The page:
James Madison and George Washington: A Presidents' Day Connection


James Madison’s most publicized friendship is undoubtedly with his colleague from neighboring Albemarle County, Thomas Jefferson. Madison also found a companion and mentor in another founding father—George Washington. Following their initial meeting in 1781, the two politicos collaborated during the next decade to shape the new nation and its government.1

Washington considered Madison a trusted political confidant so much so that when Washington contemplated his retirement from public office, he relied on Madison to draft his farewell address.2 Madison’s notes on their ensuing conversation illustrate Washington’s intimate trust in Madison: “[Washington] wished to advise with me on the mode and time most proper for making known that intention [of retiring from the presidency]. He had he said spoken with no one yet on those particular points, and took this opportunity of mentioning them to me, that I might consider the matter, and give him my opinion.”3 Madison acquiesced and the 1792 draft served as the foundation for Washington’s eventual farewell address (as edited by Alexander Hamilton), which he made public in September 1796, near the end of his second term as president.

The two men not only collaborated in a political capacity, but also shared a more personal relationship. Madison visited Mount Vernon and the President’s Houses in both New York and Philadelphia. In September 1785, Madison stopped by Mount Vernon on his way to Philadelphia and New York, where he found Washington in perfect health.4 In June 1788, Washington invited Madison to Mount Vernon for a vacation, which Washington suggested was indispensable to Madison’s ailing health; Washington also prescribed “moderate exercise, and books occasionally, with the mind unbent” as the “best restoratives.”5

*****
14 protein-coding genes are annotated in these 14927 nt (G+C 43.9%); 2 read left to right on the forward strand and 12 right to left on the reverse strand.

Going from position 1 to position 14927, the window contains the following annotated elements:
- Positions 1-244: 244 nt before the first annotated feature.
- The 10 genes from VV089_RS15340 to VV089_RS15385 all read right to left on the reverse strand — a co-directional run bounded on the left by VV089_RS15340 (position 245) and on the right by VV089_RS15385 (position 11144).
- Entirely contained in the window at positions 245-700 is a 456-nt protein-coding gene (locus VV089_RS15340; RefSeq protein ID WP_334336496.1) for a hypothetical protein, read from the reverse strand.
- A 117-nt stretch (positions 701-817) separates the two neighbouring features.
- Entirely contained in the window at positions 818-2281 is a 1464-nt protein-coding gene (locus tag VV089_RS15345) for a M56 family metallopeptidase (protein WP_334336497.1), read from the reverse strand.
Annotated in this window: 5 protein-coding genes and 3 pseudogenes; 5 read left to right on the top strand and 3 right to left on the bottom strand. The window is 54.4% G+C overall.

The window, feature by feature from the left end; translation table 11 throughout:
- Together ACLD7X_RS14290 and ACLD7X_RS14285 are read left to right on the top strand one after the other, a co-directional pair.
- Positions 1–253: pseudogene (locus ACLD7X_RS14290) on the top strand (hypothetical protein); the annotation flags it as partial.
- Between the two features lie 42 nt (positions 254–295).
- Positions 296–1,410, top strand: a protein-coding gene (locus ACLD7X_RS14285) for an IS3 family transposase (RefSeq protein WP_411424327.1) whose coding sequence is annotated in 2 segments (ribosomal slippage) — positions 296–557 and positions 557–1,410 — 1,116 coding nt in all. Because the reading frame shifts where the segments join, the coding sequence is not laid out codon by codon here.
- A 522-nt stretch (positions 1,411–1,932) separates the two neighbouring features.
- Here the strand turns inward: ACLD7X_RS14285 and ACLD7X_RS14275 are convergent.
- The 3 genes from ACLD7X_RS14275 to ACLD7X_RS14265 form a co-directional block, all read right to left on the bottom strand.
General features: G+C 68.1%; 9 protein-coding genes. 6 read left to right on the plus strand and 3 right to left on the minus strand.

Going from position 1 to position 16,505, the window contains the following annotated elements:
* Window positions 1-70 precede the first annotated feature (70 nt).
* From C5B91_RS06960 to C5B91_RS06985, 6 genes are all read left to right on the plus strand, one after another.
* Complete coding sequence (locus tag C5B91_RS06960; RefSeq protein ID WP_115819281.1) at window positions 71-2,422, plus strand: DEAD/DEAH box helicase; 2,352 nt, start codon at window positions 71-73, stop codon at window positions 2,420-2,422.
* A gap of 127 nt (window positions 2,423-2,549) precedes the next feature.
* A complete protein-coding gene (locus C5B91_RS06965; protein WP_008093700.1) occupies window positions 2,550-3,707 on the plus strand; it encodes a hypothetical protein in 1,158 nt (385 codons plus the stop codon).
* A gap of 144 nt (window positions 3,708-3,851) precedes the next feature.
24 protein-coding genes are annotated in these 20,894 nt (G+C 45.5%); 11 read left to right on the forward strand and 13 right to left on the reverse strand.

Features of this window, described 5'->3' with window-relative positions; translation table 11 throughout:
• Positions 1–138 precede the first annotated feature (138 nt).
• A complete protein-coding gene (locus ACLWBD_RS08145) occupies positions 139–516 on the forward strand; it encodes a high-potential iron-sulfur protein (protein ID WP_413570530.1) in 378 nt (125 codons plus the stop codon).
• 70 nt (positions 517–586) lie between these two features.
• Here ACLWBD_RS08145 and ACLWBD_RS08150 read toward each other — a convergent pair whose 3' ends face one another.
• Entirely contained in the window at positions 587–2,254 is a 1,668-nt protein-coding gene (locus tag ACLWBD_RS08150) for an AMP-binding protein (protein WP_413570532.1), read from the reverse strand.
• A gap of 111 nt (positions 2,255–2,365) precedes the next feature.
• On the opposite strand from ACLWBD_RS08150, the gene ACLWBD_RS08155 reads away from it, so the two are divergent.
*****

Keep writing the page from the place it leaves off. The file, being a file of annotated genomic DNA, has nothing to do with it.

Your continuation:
Madison’s relationship waned during the final months of Washington’s presidency, following tense political disagreements. However, Madison demonstrated his long standing admiration for the “Father of his Country” when he addressed the Virginia General Assembly soon after Washington’s death in December 1799: “Death has robbed our country of its most distinguished ornament, and the world of one of its greatest benefactors.” Madison went on to describe Washington as “the Hero of Liberty, the father of his Country, and the friend of man.” In memoriam, members of the Assembly unanimously voted to wear a badge of mourning for the remainder of the session.6 Later in life, Madison often spoke fondly of Washington, noting that “The strength of his character lay in his integrity his love of justice his fortitude, the soundness of his judgement, and his remarkable prudence to which he joined an elevated sense of patriotic duty, and a reliance on the enlightened & impartial world as the tribunal by which a lasting sentence on his career would be pronounced.”7

In celebration of President’s Day, the relationship between James Madison and George Washington, and of another crowning achievement of Montpelier’s ongoing Presidential Detective Story, a set of ten chairs attributed to Jean Baptiste Lelarge, similar to those owned by both Madison and Washington, have recently been installed in the Montpelier Drawing Room.


1. For an in-depth analysis of the Washington-Madison relationship, see Stuart Leibiger’s Founding Friendship: George Washington, James Madison, and the Creation of the American Republic (Charlottesville and London: University of Virginia Press, 1999). 

2. George Washington to James Madison, May 20, 1792, Pierpoint Morgan Library, New York; James Madison to George Washington, June 21, 1792, James Madison Papers, Library of Congress, Washington, DC. 

3. James Madison to Thomas Jefferson, October 3, 1785, James Madison Papers, Library of Congress, Washington, DC. 

4. James Madison to Thomas Jefferson, October 3, 1785, James Madison Papers, Library of Congress, Washington, DC. 

5. George Washington to James Madison, June 23, 1788, Princeton University Library, Princeton, New Jersey. 

6. Death of George Washington, December 18, 1799, House of Delegates, Bills, Library of Virginia, Richmond, Virginia. 

7. Detached Memoranda, ca. January 31, 1820, Rives Collection, Madison Papers, Library of Congress, Washington, DC. 

Newly installed French chairs by a game of loo.








Montpelier Staff